LDS Church Growth, Member Activity, and Convert Retention: Review and Analysis

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Chapter: II-04: Sources of Data: Statements of Church Leaders

Occasional public statements from Church leaders, presumably based upon internal church data available to them, can offer additional insight into LDS growth and convert retention. Articles by leaders in official LDS publications, especially the Ensign and LDS Church news, public statements of Church functionaries to secular media, and devotional speeches at church universities are the most fruitful sources of such data. Only a small minority of articles or speeches offer useful statistical data, yet such data can offer useful glimpses at internally collected church data. Some statistical data are straightforward, whereas others can be more difficult to interpret, as data are presented as-is with little context, and there is rarely opportunity to request clarification about definitions or methodology.

Not all statements of church officials carry the same weight. Statements by church apostles and other high-ranking leaders printed in church publications can generally be viewed as authoritative. Those reported in secular media or by lower ranking leaders are still frequently valuable sources of information, although technically such sources are not official. Just as the books of President Hinckley and others serving as church apostles are not officially published or endorsed by the Church, the statements of current and former leaders not acting in an official capacity are not considered to constitute official statements of the Church. The distinction may seem semantic, but is nonetheless important.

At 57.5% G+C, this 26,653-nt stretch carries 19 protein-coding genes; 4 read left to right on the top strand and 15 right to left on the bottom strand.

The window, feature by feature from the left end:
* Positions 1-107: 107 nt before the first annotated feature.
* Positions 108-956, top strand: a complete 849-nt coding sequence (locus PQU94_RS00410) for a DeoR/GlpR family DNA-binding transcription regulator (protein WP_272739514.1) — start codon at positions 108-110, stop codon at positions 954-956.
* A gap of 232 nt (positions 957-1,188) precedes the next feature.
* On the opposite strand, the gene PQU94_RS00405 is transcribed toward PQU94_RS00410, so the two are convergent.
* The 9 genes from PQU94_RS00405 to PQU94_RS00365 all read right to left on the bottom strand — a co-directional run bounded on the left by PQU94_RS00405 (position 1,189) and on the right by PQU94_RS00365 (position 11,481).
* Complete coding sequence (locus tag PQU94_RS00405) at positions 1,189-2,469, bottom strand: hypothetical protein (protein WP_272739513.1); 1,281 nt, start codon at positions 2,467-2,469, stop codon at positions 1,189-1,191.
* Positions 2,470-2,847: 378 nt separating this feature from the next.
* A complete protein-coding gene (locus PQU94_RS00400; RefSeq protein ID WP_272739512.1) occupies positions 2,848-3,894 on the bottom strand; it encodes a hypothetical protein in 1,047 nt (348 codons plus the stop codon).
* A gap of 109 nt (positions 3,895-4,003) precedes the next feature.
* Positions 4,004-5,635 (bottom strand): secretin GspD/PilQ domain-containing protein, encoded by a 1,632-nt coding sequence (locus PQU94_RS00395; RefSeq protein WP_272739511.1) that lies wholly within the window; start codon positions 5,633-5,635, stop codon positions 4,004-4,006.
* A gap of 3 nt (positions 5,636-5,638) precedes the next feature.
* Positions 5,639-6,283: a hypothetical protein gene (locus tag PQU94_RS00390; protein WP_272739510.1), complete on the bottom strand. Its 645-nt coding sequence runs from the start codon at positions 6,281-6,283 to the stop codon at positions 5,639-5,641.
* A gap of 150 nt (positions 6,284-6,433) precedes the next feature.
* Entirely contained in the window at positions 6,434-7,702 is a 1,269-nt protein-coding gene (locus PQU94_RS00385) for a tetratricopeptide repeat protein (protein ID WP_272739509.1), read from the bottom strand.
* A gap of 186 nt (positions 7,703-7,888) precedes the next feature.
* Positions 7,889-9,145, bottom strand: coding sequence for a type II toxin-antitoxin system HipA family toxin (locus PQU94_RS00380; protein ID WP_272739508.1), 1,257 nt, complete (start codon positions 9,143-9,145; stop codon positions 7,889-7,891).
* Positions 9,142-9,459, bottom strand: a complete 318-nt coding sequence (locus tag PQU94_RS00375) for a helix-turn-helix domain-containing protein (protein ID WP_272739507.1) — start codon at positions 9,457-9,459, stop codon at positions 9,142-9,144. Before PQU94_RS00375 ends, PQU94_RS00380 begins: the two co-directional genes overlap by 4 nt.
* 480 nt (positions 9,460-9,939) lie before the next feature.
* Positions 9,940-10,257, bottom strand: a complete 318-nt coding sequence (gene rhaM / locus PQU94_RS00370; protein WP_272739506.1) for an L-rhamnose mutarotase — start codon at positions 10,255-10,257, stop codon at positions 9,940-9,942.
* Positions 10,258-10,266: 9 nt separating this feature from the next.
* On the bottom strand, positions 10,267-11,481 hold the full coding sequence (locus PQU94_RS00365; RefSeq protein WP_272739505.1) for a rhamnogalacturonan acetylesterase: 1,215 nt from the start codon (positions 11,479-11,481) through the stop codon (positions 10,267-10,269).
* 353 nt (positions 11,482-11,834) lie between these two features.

As the Church does not officially report any statistics on member activity or convert retention, some of the best information on this subject comes from public statements of current and former leaders to secular media. Former leaders are particularly valuable source of information. Although their sources may be somewhat dated, a review of the literature demonstrates that their comments are often more candid and less constrained than those of current leaders, whose statements are frequently filtered through the lens of public relations.